The concept of opportunity cost is very prevalent in most economic theories, but seems to be very poorly understood in reality. In essence, opportunity cost refers to what a person “could have done” with the time spent performing an action, or what he “gave up” in order to obtain something.
“Time is money, friend!”
Despite being a concept that the friendly goblins of WoW try to drum into our brains every time we click on them, this still hasn’t taken root among the dessicated soil in the heads of the average WoW player. Time and time again, otherwise perfectly rational people seem to express the idea that “if I farmed it, I got it for free”.
Think again… just because you spent 2 weeks flying around farming ore nodes and primals for some epic craftable item, doesn’t mean you saved yourself a bunch of gold. You could easily have spent the same amount of time doing daily quests, and using the resulting funds to purchase all your mats off the auction house with a fair amount to spare. The same applies to farming for herbs to make potions and flasks before a raid, another favourite complaint. Due to the fact that alchemy specialisations allow procs for potions and flasks, the cost of potions and flasks will always be lower than those of the materials. Rather than farming the mats to make the stuff yourself, you’d be better off just buying the flasks and potions.
In a similar vein, be wary of guides which say that its a real money maker to do stuff such as farm primals and heroics for primal nethers, and then craft Epic Item X to sell on the AH for 2,000 gold. “BUT 2k GOLD!!!!!” you might say. The kicker is that doing so doesn’t earn 2k gold, it earns whatever the difference is between the cost of the mats and the time taken to gather a group to do heroics and win the roll on the nether. Which is probably considerably less, especially when you could probably sell the mats for a large proportion of the total sum and get more cash via other means than the cost of the nether. Sure, it’s still profitable, but it’s not as lucrative as it may appear at first glance.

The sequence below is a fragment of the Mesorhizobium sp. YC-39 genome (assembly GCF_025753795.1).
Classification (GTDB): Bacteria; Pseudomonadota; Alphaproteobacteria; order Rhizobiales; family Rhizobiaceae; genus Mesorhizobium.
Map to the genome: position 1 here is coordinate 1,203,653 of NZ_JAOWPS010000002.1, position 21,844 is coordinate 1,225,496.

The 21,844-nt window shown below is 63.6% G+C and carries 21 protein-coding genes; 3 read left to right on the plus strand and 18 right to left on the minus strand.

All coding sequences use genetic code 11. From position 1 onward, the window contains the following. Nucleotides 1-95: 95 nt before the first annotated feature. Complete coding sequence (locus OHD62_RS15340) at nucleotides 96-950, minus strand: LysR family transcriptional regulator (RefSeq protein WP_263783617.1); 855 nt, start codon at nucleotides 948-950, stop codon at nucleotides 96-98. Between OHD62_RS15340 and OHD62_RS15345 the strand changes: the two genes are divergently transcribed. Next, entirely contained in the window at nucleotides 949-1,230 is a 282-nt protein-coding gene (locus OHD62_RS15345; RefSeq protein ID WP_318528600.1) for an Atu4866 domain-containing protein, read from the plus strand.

“Bakers don’t grow their own wheat”
Another consequence about opportunity cost is that some people are better at doing things than others. In effect, some people have lower opportunity costs for obtaining particular items. This is how the economy works in real life. The farmer is good at growing vegetables, but he’s crap at making bread. So he sells vegetables, and buys bread from the baker.
So how does this relate in-game? Time and time again I’ve seen people ask “I’m a fire mage, I need someone to help me kill these fire elementals so I can make my Spellfire set”. Well no shit sherlock, that’s going to be tough on you considering they’re immune to 90% of your spells. Of course the geniuses in /1 will then tell him “You still have frostbolt lolz”. The point is, why does he have to farm fire elementals? He could simply go farm water elementals, blow them apart in 2 secs each, and sell the primal waters and buy primal fires. If you have to farm something that’s not BoP, do whatever gives you the most gold for your time and use the gold to buy whatever you were after in the first place.
This also applies to stuff like Aldor and Scryer rep tokens. If your character isn’t great at killing the ranged Sunfury mobs, then go kill the melee demons that drop Aldor tokens and exchange them for Scryer tokens with some other guy who’s got tons of them.
So in closing, just remember that Farming isn’t Free, even though they begin with F. Unless you just like farming… in which case knock yourself out, I’ll happily buy your stuff for cheap on the AH.